Dementia and funerals

December 15, 2018

Many funerals are affected by dementia and the decision over whether to have someone attend who has dementia is often a difficult decision to make.

Family members may worry that they will upset their loved one who has the disease as they may not understand what has happened or where they are.

Equally they might worry that their family member may upset others – perhaps by acting inappropriately. There are no hard and fast rules in this scenario as we will explain.

Planning the funeral

Funerals are highly personalised events, with many choices made to reflect the personality and life of the person who has died. Quite often, if no prior instruction has been given, families might want to have input from a loved one over details like music, location, burial or cremation and other choices. However, if the loved one they are consulting with suffers from dementia then the process can be tricky.

The Alzheimer’s Society recommends using body language to express sadness, not giving too much information at once, avoiding euphemisms like ‘passed away’ and being prepared to repeat the information you have said to them.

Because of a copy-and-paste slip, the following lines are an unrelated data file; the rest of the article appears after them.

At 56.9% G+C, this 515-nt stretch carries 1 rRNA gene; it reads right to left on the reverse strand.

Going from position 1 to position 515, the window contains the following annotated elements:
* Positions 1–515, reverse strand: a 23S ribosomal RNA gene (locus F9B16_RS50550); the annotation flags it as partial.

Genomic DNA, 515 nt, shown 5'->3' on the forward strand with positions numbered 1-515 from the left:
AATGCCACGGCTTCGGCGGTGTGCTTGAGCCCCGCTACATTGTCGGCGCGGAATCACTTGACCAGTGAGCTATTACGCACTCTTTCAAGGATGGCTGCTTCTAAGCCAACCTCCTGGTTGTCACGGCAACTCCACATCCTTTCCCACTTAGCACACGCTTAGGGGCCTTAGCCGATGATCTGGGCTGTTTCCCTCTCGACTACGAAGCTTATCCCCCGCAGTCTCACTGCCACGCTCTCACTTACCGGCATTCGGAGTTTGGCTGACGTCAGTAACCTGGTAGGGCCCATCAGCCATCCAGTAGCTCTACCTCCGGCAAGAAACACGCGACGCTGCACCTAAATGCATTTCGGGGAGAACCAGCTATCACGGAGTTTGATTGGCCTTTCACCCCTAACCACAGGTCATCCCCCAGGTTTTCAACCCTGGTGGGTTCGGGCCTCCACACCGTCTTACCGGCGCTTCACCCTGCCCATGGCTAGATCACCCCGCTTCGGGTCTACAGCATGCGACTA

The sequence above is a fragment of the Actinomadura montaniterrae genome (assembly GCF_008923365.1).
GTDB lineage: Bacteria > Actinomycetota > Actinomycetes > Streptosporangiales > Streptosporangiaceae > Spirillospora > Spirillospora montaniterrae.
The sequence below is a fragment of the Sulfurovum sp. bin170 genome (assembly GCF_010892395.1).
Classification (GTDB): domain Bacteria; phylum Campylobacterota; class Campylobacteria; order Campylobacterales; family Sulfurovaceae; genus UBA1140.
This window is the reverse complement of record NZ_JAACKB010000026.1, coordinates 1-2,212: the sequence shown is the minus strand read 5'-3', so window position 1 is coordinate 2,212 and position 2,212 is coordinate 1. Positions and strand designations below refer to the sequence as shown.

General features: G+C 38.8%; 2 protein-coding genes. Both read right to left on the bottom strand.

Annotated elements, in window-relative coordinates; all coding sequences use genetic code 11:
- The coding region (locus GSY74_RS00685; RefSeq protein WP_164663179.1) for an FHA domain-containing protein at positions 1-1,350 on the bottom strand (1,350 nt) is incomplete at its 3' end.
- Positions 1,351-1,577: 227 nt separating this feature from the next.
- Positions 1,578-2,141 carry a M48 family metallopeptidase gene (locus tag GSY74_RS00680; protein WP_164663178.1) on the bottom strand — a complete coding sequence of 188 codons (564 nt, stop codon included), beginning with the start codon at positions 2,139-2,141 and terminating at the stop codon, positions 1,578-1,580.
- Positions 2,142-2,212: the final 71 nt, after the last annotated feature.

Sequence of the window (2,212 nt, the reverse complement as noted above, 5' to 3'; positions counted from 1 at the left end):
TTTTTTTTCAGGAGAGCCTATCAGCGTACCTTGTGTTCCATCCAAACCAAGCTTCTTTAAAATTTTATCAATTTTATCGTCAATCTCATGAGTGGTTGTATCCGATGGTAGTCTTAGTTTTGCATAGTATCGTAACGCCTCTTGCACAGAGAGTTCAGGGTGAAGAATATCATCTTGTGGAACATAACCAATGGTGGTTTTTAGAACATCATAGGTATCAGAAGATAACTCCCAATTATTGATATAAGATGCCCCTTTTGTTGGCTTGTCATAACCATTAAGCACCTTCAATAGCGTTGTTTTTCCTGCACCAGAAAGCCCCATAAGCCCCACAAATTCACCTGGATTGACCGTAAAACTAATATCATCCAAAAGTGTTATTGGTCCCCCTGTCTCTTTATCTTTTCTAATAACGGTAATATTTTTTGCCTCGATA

Attending the funeral

The Alzheimer’s Society generally suggests that attending the funeral is usually the best option if there is plenty of preparation before-hand. This might mean that a carer comes with the loved one and that the funeral directors and officiants are briefed as to the situation incase the loved one reacts in an unexpected way.

A point to consider regarding this situation is that while people with dementia may forget certain details such as names, facts and other information, there is certain data that remains unaffected such as the memory of music. Music can often trigger wonderful, loving memories for people with dementia. There is scientific evidence that music accesses different parts of the brain than language, and as such engages people with dementia even if they no longer speak or respond to words.

Of course, the final decision is a deeply personal one, and you may feel for instance that if your loved one has lost their ability to recall even short-term memories then attending the funeral may have no lasting benefit for them and may simply be traumatic.

If you have concerns about these aspects of planning a funeral, please contact Cravens Funerals. Our compassionate and professional team have years of experience creating funerals that are completely unique to the individual and respectful of the circumstances involved. For help and advice please contact us on 0151 228 3900 or leave us a message through our contact us page by clicking here.